Leeks are related to garlic and onions but have a much subtler, sweeter and more sophisticated flavour. They can be used to enrich soups or stews and they partner brilliantly with potato and with cheese to form tasty side-dishes and suppers that comfort and satisfy throughout the autumn and winter.
Leeks have been cultivated at least since the time of the Ancient Egyptians and are depicted in surviving tomb paintings from that period. The Romans considered the leek a superior vegetable and Emperor Nero got through so many he gained the nickname Porrophagus (leek eater); he is reported to have thought that eating leeks would improve his singing voice.
Today the leek is grown widely across northern Europe and Asia - from Ireland to northern China - and delicious regional dishes such as cock-a-leekie and vichyssoise have spread across the globe.
Allium porrum - the version of the leek cultivated in Europe - is a member of the onion family. It thrives in cooler climes and is tolerant of frost, hence its great popularity as a winter vegetable.
Go for small or medium size leeks; large leeks (more than about an inch in diameter) are likely to be tough and woody. Leaf tops should be fresh and green, the root end should be unblemished and yield very slightly to pressure. Buy more than needed (around double by weight) to allow for losses due to trimming.
Stored loosely wrapped in plastic (to keep them from drying out and to contain their smell) they will keep in the fridge for a week.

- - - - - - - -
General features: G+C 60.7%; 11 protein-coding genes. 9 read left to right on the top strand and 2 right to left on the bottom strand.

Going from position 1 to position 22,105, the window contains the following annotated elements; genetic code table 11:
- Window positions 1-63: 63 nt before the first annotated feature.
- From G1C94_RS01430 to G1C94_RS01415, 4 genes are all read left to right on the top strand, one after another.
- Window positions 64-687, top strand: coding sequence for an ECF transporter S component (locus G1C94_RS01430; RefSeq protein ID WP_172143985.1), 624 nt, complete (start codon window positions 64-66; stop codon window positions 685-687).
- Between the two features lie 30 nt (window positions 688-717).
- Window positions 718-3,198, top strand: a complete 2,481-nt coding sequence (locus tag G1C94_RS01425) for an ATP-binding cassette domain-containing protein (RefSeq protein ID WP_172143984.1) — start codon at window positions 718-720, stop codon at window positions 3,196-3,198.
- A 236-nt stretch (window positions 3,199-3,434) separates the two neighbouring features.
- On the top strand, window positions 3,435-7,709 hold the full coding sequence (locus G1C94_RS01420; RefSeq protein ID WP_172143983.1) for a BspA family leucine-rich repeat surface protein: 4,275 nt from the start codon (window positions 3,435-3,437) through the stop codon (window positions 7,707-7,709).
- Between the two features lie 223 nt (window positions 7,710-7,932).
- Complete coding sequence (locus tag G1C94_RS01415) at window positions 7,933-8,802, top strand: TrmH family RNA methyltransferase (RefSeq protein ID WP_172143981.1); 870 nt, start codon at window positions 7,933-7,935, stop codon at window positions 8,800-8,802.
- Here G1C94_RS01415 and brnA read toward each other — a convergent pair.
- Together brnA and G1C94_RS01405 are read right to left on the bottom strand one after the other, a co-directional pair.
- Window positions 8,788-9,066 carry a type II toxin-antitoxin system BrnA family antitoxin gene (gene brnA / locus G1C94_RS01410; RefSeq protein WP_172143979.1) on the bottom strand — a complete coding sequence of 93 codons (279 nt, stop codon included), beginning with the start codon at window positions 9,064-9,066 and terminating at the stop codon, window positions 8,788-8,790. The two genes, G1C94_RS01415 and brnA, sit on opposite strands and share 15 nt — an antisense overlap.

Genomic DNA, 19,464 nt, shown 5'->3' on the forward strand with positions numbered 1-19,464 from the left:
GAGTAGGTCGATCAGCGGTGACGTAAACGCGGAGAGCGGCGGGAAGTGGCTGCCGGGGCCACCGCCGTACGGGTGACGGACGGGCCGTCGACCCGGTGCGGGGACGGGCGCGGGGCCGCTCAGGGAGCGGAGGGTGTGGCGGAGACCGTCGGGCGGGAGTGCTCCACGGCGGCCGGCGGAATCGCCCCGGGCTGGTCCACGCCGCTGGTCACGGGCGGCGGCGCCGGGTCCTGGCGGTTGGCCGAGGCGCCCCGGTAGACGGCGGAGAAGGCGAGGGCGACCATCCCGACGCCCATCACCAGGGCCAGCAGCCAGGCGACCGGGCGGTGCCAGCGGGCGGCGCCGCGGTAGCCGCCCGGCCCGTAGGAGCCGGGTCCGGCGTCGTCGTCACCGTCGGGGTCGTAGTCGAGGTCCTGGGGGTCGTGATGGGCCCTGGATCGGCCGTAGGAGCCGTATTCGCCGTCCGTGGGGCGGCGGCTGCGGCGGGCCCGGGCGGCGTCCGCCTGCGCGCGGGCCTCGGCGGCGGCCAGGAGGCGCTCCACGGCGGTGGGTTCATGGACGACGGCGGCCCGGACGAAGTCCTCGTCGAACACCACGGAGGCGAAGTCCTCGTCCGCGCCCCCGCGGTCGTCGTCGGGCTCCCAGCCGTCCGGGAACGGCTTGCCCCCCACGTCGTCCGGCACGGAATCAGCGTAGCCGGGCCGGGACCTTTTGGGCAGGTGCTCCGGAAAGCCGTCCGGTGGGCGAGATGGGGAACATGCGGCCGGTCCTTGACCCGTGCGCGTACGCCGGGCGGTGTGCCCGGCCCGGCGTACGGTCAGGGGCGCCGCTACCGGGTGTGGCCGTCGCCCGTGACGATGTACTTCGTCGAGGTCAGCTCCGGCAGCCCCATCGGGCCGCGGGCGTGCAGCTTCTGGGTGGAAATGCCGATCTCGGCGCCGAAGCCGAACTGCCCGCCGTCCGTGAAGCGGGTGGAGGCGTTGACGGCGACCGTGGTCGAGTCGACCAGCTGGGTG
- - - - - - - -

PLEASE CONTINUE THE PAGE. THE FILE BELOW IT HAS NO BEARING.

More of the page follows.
Remove any tired or damaged outer leaves. Trim the rootlets at the base and cut off around a half to two thirds of the dark green tops. Partially cut the leeks in half lengthwise, starting at the middle and running the knife up to the green tops. Make a second lengthwise cut perpendicular to the first, allowing you to fan out the leaves. Give them a good rinse to remove the dirt that can get trapped inside as the leek grows. If you’re not cooking the leeks whole then give them another wash after chopping them.
Undercooked leeks are tough and chewy and overcooked leeks can take on an undesirable squidgy texture. Cook until just tender, testing by piercing the base with a knife. Braising in a moderate oven will take anything from 10 to 30 minutes depending on size. They can also be boiled or steamed.
Legend has it that the Welsh adopted the vegetable as a national emblem in the seventh century when a Welsh army triumphed against the Saxons after wearing leeks in their hats to distinguish them from their enemy.